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Sunday, 14th December, 2008, 09:35 AM #21
Lama (Lvl 13)
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Sunday, 14th December, 2008, 02:33 PM #22
The Great Druid (Lvl 17)
I voted "other" as I believe it is an interesting combination of the factors you listed, rather than any single factor, that makes a magic item interesting.
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Monday, 15th December, 2008, 02:53 PM #23
Uniqueness: If the item allows you to do something you couldn't do any other way, then it's interesting.
Wednesday, 17th December, 2008, 01:15 AM #24
If it has a single use then it needs to do it better than anything else. If it has a function that can be used for many various things, then it will often outshine single function items in terms of interest.
Wednesday, 17th December, 2008, 03:58 AM #25
I voted history/background. But that really isn't it. Making an item intersting involves a combination of factors in my mind.
First off, a magic item needs a name to be interesting. As long as a magic item is called a +2 Flaming Longsword, it will never transcend its stats. Once the sword is given a name, such as "Pyre" or "Flametongue" or "The Torch of Mars" or something like that, it begins to have an identity. From there, it is a matter of building on that identity, until the magic item is memorable and interesting.
In my opinion, a good magic item is an NPC into itself, even if it isn't intelligent. Like a memorable NPC, a good magic item may have a back-story, memorable personality quirks, distinctive features, and so on. An interesting physical description for the weapon helps a lot. A magic sword that quivers if it is covered in blood for too long is also interesting.
Also like an NPC, a magic item can be made more memorable and interesting depending on how it is introduced and how it works into the story. A magic item that is given to a PC as a symbol of the princess's undying love has more sentimental value to a player than the same item found in a dragon hoard. The famous magic sword that can only be wielded by someone of a certain bloodline (which serves as proof that a PC is a member of that bloodline) has an indispensable story role.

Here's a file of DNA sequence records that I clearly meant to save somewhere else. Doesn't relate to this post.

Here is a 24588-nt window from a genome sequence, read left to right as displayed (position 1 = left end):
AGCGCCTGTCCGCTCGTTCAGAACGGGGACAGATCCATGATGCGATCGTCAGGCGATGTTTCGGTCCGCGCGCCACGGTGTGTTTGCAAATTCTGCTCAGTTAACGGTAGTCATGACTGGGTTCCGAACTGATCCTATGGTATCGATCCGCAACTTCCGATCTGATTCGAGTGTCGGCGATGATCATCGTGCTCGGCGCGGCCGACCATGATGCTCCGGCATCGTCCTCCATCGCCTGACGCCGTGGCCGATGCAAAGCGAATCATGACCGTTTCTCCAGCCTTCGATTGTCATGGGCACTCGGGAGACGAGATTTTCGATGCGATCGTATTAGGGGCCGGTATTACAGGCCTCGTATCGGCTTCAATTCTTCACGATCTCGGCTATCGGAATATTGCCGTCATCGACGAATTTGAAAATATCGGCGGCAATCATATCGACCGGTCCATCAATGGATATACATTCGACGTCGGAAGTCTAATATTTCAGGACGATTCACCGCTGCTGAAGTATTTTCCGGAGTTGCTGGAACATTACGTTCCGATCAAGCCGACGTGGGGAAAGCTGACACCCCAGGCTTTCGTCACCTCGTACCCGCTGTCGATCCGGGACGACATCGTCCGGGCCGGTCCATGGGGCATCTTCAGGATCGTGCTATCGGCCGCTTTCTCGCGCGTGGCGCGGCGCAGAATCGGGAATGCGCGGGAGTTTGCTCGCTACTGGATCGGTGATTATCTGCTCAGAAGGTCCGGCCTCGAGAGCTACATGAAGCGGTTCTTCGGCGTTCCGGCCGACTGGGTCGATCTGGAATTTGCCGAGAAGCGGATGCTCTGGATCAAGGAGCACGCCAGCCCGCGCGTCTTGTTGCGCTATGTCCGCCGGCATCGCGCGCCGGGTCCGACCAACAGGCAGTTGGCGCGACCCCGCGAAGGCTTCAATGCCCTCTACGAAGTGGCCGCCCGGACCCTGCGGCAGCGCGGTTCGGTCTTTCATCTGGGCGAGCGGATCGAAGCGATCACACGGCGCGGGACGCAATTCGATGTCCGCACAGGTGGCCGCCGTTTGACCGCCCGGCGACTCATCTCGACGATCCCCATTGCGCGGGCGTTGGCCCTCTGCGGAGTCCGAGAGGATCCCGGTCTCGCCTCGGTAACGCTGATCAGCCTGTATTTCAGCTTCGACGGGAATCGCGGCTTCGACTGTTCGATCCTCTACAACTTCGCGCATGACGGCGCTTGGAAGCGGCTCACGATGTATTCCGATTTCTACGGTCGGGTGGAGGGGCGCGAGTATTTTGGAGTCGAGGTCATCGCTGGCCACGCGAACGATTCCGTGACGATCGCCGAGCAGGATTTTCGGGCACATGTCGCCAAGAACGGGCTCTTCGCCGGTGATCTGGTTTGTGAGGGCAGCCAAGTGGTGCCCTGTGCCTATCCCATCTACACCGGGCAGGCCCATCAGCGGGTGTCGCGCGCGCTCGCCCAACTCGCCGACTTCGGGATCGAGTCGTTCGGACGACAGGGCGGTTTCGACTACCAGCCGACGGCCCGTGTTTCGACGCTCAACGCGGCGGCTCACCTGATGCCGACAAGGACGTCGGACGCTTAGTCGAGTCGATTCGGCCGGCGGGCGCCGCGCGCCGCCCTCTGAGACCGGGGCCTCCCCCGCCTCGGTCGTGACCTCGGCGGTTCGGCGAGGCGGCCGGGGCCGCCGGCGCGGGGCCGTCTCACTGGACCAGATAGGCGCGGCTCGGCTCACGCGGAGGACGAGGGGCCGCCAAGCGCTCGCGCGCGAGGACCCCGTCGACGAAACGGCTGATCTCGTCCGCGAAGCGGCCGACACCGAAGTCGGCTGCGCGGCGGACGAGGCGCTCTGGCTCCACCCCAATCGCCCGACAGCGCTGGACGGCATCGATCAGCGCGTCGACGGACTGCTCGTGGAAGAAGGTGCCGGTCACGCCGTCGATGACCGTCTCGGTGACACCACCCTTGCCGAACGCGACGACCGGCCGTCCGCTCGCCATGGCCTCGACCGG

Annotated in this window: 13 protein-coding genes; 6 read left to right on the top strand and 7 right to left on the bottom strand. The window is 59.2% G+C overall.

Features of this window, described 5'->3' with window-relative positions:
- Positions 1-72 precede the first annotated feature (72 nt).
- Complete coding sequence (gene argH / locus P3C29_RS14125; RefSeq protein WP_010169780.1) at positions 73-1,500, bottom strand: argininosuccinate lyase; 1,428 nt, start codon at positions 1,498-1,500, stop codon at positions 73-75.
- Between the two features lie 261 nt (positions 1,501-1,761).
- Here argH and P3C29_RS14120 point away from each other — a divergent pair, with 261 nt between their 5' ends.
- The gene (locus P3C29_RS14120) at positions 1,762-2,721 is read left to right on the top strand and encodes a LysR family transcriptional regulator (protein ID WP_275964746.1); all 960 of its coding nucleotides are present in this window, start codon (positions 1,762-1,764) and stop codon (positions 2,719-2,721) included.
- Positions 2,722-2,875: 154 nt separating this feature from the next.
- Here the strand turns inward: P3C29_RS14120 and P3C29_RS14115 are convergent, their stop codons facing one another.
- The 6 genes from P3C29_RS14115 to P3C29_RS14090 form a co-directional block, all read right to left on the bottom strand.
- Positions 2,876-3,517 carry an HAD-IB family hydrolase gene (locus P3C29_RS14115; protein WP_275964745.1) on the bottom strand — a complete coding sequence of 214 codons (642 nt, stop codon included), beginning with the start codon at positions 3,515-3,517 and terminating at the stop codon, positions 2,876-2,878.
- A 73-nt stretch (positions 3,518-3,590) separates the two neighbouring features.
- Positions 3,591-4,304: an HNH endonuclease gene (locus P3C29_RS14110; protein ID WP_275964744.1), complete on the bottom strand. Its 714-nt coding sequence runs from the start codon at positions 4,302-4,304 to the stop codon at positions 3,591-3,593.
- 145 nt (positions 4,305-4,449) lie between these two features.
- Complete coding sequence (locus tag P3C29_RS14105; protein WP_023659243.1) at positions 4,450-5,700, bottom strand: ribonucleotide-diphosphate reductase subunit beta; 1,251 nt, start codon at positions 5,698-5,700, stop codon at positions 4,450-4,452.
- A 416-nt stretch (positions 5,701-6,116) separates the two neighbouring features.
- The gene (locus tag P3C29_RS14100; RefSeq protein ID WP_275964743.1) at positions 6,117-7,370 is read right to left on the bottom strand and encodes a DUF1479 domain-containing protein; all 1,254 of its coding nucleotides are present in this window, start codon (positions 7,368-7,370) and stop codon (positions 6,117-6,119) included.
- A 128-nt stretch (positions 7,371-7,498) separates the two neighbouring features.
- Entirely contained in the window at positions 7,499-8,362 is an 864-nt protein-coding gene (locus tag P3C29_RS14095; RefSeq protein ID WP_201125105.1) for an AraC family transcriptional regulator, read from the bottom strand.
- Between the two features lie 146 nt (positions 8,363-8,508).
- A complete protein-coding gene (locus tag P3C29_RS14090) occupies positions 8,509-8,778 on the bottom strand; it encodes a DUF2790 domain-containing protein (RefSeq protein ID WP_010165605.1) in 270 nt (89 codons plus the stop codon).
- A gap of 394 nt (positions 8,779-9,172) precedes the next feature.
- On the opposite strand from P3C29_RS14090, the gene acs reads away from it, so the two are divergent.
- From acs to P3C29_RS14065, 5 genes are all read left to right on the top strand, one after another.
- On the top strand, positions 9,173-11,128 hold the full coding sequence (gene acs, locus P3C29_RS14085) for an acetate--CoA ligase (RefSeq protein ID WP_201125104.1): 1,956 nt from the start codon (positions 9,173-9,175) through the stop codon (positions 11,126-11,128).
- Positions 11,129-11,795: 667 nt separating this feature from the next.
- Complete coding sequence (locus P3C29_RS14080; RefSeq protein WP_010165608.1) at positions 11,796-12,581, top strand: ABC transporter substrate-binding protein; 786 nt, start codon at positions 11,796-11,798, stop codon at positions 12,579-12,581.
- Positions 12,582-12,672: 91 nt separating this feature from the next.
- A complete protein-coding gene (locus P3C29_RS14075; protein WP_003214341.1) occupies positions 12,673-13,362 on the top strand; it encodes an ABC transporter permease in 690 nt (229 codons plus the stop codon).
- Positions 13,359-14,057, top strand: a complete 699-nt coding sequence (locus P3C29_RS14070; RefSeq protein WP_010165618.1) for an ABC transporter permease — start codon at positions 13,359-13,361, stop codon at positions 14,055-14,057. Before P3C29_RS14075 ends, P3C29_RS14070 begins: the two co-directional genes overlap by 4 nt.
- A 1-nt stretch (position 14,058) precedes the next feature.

In summation, it takes a similar kind of effort to make a +2 Longsword into an interesting and memorable item as it does making a Level 5 Lawful Neutral Human Fighter into an interesting and memorable character. As an alternative analogy, making a magic item interesting is like making a dungeon or city memorable or interesting.
I guess that my final answer is that a magic item needs personality, charm, and character in order to be memorable.
Wednesday, 17th December, 2008, 08:51 PM #26
Grandfather of Assassins (Lvl 19)
Wednesday, 17th December, 2008, 11:19 PM #27
I voted "unique." Magic items rarely inspire me. They're just not what I play the game for. I prefer items to either be generic bonuses I can forget about, or, to be unique and plot relevant.
I also like iconic items that players keep for their entire careers, and which can be repositories for iconic player abilities.
Thursday, 18th December, 2008, 03:43 AM #28
Spellbinder (Lvl 16)
For me, it is the story behind the magic item that makes it interesting. Even a simple ring of invisibility can be epic if it has a proper backstory and purpose.
Wednesday, 3rd June, 2009, 03:29 AM #29
Grandfather of Assassins (Lvl 19)
Since the thread that spawned this one got bumped, and the discussion there has turned to magic items, I thought I'd give this one a re-airing as well.
If you've posted in this thread already, has anything happened in the last six months to make you change your mind?
Wednesday, 3rd June, 2009, 04:14 AM #30
Myrmidon (Lvl 10)
I seem to have missed this the first time around. Voted useful, because, as someone said upthread, if it isn't than its just a 4000 GP paperweight. However, I quite agree with everyone who said it needs more than just one aspect. I love me some Wands of Wonder, but if they couldn't be useful as often as not, I would never bother with them.
Scrag 'em all and let the gods sort 'em out!